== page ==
We have taken the problem that has arisen very seriously and investigated how it happened. It seems that it arose during the drafting process. We adjusted what appears now as article 1 fairly late on and, during that process, we omitted to include the commencement date in what was article 1(1). We apologise unreservedly for that. Obviously, it is a matter of concern because the order, like every other instrument, will have been checked in the legal directorate before the final version was sent to the minister for signing. It will have been checked by the branch head and the division head—which was me in this case—and by Scottish statutory instrument advisers, who look at all instruments. To be honest, I cannot explain how none of us managed to pick up the error; we can only speculate about that.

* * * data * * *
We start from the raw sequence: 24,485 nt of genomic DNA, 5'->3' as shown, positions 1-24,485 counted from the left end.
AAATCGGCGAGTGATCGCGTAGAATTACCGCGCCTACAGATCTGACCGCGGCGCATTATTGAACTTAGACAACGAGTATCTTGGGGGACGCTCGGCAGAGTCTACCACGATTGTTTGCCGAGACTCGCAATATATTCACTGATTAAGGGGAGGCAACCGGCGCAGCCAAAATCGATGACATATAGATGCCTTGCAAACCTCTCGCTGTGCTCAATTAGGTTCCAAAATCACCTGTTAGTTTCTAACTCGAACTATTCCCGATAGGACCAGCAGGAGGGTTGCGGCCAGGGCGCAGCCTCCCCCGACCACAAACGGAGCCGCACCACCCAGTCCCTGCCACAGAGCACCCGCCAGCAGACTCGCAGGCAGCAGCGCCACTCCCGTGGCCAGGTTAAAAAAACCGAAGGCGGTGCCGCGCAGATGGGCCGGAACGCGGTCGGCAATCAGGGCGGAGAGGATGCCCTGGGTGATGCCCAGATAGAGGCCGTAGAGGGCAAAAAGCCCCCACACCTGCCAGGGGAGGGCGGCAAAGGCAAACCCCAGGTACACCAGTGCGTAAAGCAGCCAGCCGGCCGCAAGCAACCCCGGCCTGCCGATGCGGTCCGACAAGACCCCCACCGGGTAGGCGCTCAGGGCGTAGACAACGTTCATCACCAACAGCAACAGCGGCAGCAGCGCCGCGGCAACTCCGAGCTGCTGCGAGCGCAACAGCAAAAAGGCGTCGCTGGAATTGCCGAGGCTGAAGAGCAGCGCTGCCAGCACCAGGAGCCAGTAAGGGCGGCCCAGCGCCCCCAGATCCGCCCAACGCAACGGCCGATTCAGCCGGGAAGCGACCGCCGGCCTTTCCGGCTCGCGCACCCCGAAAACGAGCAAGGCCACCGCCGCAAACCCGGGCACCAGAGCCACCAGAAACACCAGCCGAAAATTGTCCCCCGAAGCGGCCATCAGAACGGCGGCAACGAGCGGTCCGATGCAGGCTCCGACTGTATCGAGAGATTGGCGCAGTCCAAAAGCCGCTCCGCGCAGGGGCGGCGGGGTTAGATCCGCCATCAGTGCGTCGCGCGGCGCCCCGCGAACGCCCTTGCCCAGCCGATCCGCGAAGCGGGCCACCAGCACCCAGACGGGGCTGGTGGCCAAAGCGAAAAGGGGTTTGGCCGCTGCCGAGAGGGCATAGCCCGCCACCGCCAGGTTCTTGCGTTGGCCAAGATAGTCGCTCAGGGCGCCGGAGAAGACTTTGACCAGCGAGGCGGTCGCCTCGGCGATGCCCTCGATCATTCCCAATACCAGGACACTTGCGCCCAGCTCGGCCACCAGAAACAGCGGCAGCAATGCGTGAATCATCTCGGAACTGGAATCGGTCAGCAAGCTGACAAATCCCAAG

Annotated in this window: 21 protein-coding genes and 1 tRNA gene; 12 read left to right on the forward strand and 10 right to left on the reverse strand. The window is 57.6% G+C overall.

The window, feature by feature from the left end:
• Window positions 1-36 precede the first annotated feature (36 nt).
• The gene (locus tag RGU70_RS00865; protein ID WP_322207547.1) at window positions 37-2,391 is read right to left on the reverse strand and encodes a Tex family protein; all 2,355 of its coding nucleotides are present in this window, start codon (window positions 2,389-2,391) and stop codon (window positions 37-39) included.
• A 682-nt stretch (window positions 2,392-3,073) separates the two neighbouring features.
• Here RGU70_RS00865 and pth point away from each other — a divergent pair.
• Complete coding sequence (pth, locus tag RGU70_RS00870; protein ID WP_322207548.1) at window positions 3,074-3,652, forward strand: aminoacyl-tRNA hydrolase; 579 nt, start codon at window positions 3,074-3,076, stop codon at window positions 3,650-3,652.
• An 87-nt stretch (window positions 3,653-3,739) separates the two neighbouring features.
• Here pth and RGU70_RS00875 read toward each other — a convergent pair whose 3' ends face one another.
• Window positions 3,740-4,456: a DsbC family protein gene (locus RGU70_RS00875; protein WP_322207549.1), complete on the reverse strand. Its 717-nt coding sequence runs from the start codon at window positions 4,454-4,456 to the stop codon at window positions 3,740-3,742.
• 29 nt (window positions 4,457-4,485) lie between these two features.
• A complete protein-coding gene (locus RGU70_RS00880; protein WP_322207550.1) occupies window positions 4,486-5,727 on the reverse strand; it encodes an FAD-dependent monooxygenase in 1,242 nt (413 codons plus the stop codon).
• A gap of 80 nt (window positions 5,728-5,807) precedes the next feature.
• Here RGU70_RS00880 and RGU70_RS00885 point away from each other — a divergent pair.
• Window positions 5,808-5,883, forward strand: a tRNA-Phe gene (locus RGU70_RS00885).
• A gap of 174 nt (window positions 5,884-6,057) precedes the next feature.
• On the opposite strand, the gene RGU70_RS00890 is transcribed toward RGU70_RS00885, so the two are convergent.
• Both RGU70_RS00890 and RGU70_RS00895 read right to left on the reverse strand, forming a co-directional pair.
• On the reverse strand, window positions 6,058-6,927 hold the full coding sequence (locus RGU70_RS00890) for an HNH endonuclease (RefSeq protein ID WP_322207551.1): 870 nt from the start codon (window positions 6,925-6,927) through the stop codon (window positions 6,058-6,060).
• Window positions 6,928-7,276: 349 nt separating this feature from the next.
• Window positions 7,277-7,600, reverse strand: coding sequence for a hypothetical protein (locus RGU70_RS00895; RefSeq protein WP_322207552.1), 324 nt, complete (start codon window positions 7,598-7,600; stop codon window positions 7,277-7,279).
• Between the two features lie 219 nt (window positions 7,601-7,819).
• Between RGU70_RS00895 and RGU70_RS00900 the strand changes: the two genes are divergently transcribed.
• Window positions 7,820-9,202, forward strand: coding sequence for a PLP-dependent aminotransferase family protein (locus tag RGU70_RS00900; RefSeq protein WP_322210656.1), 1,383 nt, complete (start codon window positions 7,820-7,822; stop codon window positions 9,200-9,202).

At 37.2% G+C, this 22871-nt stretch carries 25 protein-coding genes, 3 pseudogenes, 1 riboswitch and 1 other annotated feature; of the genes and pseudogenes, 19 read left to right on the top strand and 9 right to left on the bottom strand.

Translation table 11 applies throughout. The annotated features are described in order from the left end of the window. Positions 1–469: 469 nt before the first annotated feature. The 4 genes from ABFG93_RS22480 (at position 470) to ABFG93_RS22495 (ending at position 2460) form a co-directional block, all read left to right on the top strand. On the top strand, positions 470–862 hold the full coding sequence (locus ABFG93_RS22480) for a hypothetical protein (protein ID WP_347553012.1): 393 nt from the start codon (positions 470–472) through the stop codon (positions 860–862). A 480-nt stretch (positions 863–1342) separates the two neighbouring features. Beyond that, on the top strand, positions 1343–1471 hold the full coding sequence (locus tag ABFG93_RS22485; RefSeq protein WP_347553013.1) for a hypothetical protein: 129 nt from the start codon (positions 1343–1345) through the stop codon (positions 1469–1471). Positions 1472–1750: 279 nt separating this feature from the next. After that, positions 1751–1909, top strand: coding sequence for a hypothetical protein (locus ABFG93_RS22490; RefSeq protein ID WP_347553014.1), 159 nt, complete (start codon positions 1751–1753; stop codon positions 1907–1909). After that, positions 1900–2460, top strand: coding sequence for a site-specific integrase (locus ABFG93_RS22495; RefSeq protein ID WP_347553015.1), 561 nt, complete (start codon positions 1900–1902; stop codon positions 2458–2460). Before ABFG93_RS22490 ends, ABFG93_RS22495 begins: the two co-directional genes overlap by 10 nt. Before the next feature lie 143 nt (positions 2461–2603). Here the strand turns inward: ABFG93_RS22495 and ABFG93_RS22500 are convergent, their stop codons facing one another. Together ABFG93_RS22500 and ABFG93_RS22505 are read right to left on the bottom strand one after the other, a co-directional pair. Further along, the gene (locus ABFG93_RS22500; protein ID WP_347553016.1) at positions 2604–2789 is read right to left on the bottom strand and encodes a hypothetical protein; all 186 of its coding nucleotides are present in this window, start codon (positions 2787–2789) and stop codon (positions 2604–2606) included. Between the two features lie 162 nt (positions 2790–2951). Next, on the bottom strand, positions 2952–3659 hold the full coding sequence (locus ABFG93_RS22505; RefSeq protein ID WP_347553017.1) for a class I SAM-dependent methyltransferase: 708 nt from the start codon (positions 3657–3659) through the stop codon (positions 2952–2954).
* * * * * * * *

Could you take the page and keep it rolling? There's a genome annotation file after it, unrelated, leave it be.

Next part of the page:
I suppose that the one positive thing that we can say is that all drafting solicitors will now be more aware that such problems might arise than perhaps they were before, although it is clearly common knowledge that instruments need a commencement date.

As I said, it is fortunate that we have been able to rectify the problem before the first order comes into force, and we apologise unreservedly for the error.


The Convener: : You have been very up front, Mr McNicoll. You will appreciate that this is the second successive week that we have had to deal with similar issues. Is a pattern emerging?